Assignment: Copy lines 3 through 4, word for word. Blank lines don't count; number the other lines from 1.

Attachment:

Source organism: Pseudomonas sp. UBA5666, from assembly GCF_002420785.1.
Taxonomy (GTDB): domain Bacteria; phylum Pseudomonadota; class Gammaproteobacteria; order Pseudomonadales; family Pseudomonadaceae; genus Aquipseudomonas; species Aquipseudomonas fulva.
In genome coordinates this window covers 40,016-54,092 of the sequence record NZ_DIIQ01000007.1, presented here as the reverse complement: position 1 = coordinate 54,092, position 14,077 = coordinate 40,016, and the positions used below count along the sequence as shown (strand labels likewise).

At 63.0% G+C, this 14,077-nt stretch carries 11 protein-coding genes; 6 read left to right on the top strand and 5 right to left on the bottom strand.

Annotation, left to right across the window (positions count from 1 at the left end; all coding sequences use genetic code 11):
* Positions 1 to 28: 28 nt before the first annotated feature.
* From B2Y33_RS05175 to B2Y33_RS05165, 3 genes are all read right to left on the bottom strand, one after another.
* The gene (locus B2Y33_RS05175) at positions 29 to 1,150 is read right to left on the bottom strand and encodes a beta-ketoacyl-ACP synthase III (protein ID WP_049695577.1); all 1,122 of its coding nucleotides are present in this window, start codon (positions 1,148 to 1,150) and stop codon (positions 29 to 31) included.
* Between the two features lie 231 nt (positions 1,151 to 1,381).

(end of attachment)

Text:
In genome coordinates this window covers 40,016-54,092 of the sequence record NZ_DIIQ01000007.1, presented here as the reverse complement: position 1 = coordinate 54,092, position 14,077 = coordinate 40,016, and the positions used below count along the sequence as shown (strand labels likewise).

At 63.0% G+C, this 14,077-nt stretch carries 11 protein-coding genes; 6 read left to right on the top strand and 5 right to left on the bottom strand.